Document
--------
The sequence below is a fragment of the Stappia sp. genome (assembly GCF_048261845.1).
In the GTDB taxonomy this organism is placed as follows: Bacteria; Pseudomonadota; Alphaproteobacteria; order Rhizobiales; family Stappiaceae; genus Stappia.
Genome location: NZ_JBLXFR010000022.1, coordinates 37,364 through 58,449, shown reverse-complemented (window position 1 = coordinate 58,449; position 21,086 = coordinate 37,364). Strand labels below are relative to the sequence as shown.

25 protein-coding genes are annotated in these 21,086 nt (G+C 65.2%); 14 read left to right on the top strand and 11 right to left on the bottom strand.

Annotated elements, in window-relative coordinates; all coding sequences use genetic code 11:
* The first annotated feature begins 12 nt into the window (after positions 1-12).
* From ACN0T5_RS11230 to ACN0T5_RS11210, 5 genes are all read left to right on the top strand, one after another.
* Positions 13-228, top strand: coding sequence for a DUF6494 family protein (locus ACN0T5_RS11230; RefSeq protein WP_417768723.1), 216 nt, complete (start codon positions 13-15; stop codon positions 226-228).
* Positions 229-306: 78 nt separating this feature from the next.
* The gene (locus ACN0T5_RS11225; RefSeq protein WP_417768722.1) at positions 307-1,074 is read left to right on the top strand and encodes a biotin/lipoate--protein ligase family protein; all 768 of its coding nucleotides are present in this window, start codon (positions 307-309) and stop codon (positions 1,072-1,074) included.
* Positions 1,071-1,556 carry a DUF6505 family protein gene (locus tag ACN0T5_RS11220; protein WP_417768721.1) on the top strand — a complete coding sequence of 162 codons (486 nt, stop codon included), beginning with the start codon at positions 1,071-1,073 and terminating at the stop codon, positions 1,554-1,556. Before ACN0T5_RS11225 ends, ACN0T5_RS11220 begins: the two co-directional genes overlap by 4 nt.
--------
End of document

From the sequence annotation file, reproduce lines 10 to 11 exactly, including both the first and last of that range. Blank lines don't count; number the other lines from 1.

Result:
* The gene (locus ACN0T5_RS11225; RefSeq protein WP_417768722.1) at positions 307-1,074 is read left to right on the top strand and encodes a biotin/lipoate--protein ligase family protein; all 768 of its coding nucleotides are present in this window, start codon (positions 307-309) and stop codon (positions 1,072-1,074) included.
* Positions 1,071-1,556 carry a DUF6505 family protein gene (locus tag ACN0T5_RS11220; protein WP_417768721.1) on the top strand — a complete coding sequence of 162 codons (486 nt, stop codon included), beginning with the start codon at positions 1,071-1,073 and terminating at the stop codon, positions 1,554-1,556. Before ACN0T5_RS11225 ends, ACN0T5_RS11220 begins: the two co-directional genes overlap by 4 nt.